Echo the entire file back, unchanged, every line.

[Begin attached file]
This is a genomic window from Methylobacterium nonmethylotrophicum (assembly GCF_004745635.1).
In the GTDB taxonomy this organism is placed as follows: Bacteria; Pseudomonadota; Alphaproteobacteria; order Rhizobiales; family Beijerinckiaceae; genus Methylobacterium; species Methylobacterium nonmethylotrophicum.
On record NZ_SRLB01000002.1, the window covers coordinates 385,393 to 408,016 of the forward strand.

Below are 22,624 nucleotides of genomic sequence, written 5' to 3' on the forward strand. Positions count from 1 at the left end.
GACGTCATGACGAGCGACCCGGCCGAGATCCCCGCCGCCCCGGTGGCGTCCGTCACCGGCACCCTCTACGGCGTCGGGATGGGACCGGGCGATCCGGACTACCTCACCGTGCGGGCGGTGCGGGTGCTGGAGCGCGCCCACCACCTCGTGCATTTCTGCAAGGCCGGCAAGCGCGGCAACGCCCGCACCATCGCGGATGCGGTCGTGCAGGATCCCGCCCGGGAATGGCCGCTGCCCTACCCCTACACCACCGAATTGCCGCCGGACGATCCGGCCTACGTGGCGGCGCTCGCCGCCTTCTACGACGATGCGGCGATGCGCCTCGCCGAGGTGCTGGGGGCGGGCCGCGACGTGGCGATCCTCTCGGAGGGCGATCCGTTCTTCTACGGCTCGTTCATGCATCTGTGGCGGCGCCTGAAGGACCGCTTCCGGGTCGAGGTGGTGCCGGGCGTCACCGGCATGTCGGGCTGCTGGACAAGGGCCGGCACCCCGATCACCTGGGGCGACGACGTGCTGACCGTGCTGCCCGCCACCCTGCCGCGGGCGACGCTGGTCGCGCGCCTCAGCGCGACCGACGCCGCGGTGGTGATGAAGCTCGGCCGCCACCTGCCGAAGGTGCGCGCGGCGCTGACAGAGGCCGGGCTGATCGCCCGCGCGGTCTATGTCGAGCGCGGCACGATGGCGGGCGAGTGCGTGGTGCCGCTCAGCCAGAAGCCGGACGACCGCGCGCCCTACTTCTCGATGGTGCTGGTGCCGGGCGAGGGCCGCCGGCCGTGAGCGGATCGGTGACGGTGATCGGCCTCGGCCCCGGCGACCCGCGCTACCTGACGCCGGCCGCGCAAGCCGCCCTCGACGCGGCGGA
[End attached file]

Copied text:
This is a genomic window from Methylobacterium nonmethylotrophicum (assembly GCF_004745635.1).
In the GTDB taxonomy this organism is placed as follows: Bacteria; Pseudomonadota; Alphaproteobacteria; order Rhizobiales; family Beijerinckiaceae; genus Methylobacterium; species Methylobacterium nonmethylotrophicum.
On record NZ_SRLB01000002.1, the window covers coordinates 385,393 to 408,016 of the forward strand.

Below are 22,624 nucleotides of genomic sequence, written 5' to 3' on the forward strand. Positions count from 1 at the left end.
GACGTCATGACGAGCGACCCGGCCGAGATCCCCGCCGCCCCGGTGGCGTCCGTCACCGGCACCCTCTACGGCGTCGGGATGGGACCGGGCGATCCGGACTACCTCACCGTGCGGGCGGTGCGGGTGCTGGAGCGCGCCCACCACCTCGTGCATTTCTGCAAGGCCGGCAAGCGCGGCAACGCCCGCACCATCGCGGATGCGGTCGTGCAGGATCCCGCCCGGGAATGGCCGCTGCCCTACCCCTACACCACCGAATTGCCGCCGGACGATCCGGCCTACGTGGCGGCGCTCGCCGCCTTCTACGACGATGCGGCGATGCGCCTCGCCGAGGTGCTGGGGGCGGGCCGCGACGTGGCGATCCTCTCGGAGGGCGATCCGTTCTTCTACGGCTCGTTCATGCATCTGTGGCGGCGCCTGAAGGACCGCTTCCGGGTCGAGGTGGTGCCGGGCGTCACCGGCATGTCGGGCTGCTGGACAAGGGCCGGCACCCCGATCACCTGGGGCGACGACGTGCTGACCGTGCTGCCCGCCACCCTGCCGCGGGCGACGCTGGTCGCGCGCCTCAGCGCGACCGACGCCGCGGTGGTGATGAAGCTCGGCCGCCACCTGCCGAAGGTGCGCGCGGCGCTGACAGAGGCCGGGCTGATCGCCCGCGCGGTCTATGTCGAGCGCGGCACGATGGCGGGCGAGTGCGTGGTGCCGCTCAGCCAGAAGCCGGACGACCGCGCGCCCTACTTCTCGATGGTGCTGGTGCCGGGCGAGGGCCGCCGGCCGTGAGCGGATCGGTGACGGTGATCGGCCTCGGCCCCGGCGACCCGCGCTACCTGACGCCGGCCGCGCAAGCCGCCCTCGACGCGGCGGA